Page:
How to Choose a Wedding Date


Part 1

Choosing a Date

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    Consider whether there are any specific dates that are special to you and your significant other. Many wedding dates are related to a special day, like a birthday, the first day that you met, your first date to the movies, or the first time you kissed. If you really want a specific date, begin planning and calling around to venues and vendors you want to hire as early as possible. Wedding dates can be booked at least a year to several years in advance depending on the demand at a particular venue.

    • For example, perhaps your dating anniversary date falls on a Saturday in June. Consider choosing that date so that your wedding date will always be the same as your dating anniversary.
    • If you are pregnant, think about whether you want the wedding before or after the baby is born. Bear in mind that a late or early baby could throw a massive wrench into your works—so plan your wedding at least a few weeks (or months) before or after the baby is due.
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    Plan around your honeymoon, if you plan to take one. If you know that you want to take your honeymoon in a specific place during a specific season, it may behoove you to pick a wedding date that fits with those plans. For example: if you are set upon a honeymoon in Thailand, you probably don’t want to go during the monsoon season, from July to October — so you might plan a spring wedding.
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    Pick the season or the month in which you’d like to get married. If you are not too picky about a certain date, then begin to think about your favorite times of the year. Is there any month or season in which you would like to get married? The time of the year can affect your venue, wedding colors, theme, and even the menu, so it is an important first step. Once you’ve decided on spring, summer, fall, or winter, you can narrow it down to a certain month.[1]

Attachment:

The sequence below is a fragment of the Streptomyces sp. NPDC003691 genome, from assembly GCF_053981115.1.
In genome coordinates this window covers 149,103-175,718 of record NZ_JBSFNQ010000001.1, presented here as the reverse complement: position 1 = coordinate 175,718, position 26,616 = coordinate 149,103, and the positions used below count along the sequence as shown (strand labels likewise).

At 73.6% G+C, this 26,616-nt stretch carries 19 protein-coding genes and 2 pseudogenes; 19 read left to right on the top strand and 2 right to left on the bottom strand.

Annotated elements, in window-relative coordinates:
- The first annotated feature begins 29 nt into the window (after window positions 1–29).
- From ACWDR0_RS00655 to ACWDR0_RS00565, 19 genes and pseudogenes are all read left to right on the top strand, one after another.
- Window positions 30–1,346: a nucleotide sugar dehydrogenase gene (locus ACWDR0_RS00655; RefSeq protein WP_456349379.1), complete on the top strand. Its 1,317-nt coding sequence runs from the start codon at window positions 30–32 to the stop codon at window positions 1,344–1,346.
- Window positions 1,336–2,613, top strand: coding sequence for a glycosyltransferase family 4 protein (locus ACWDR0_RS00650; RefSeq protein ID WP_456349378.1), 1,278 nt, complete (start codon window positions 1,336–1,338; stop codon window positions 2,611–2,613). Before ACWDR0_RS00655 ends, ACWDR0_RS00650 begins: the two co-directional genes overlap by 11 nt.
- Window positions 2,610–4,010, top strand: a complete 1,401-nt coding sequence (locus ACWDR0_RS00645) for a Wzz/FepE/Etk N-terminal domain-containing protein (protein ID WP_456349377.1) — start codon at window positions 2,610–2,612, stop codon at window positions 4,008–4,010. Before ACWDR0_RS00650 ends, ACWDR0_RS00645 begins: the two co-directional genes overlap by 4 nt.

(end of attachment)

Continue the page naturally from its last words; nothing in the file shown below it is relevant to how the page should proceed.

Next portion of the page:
• There are roughly three months in each season, so after you’ve decided on a season, pick the month in which you would prefer to get married. Do you want to get married toward the beginning of the season, or the end of the season? Consider the weather, holidays, and commitments you have in each month. Pick the one with the least conflict, and that best fits your specifications.
    • Look at your schedule for the month. Do you have any prior commitments, important or inescapable conflicts? First and foremost, eliminate any days where the two of you will be busy or unavailable.
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    Consider the day of the week. Saturday is the most popular day to get married, and consequently it usually the most expensive time slot. Depending on the venue, you may need to pay a premium to reserve a spot on a Saturday. Many couples are choosing to marry on off-days: Fridays, Sundays, or even midweek. Being flexible about the day of the week can make your wedding much cheaper than it would be otherwise.[2]
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    Decide whether you want to be married indoors or outdoors. If you want to get married outdoors, it is especially important to consider the season. Think about the gown. If the bride has a dream gown in mind, it might not be appropriate for certain weather. For example, a velvet gown with fur trimming and long sleeves would make a hot summer wedding uncomfortable, as would a gauzy short-sleeved or sleeveless gown in the coldest part of winter.